When Federal Reserve Chairman Ben Bernanke failed to hint at more monetary stimulus last week, gold prices took a small hit.
But the picture for gold investors just brightened again thanks to increased activity from central banks.
Central banks are buying the yellow metal in copious amounts, marking the first time since 1965 that bankers have been such steady buyers.
Central banks amplified their gold stores by 400 metric tons, the equivalent of almost 2,205 pounds, in the 12 months through March 31. That was an increase from 156 tons in the same period a year ago, according to data from the World Gold Council.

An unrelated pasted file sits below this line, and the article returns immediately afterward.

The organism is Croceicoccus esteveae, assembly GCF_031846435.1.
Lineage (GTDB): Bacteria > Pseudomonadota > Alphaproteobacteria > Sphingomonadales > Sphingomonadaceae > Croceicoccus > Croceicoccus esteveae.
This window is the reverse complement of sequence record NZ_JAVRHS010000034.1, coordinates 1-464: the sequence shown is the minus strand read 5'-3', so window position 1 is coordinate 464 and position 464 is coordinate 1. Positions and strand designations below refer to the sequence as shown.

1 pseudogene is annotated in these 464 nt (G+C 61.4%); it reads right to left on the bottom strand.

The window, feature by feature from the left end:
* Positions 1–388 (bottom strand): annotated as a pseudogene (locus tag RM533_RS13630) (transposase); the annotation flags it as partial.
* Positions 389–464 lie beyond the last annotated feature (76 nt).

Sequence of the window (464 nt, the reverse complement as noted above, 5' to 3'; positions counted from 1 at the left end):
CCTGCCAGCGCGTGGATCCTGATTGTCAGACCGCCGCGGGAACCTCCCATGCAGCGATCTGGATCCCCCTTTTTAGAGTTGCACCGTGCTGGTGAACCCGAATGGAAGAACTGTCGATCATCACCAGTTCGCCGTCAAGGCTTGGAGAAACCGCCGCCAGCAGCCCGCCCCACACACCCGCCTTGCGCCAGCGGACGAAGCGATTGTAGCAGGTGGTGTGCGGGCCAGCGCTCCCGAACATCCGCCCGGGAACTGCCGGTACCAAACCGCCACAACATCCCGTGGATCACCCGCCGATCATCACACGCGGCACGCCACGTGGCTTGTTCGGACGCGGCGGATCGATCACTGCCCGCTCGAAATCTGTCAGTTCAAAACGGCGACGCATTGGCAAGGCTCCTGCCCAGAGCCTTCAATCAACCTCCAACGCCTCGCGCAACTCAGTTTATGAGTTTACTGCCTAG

Barron's reported Saturday that the World Gold Council "is now confident that central banks will continue to buy gold and has added official sector purchases as a new element of gold demand," according to a report from London-based bullion dealer Sharps Pixley.
The fresh facts indicate that central bank purchasing will continue for the foreseeable future.
That is quite a turnaround from the heavy selling the banks made from 1966 through 2007. During that time central bankers engaged in substantial selling, with only short periods of meager buying.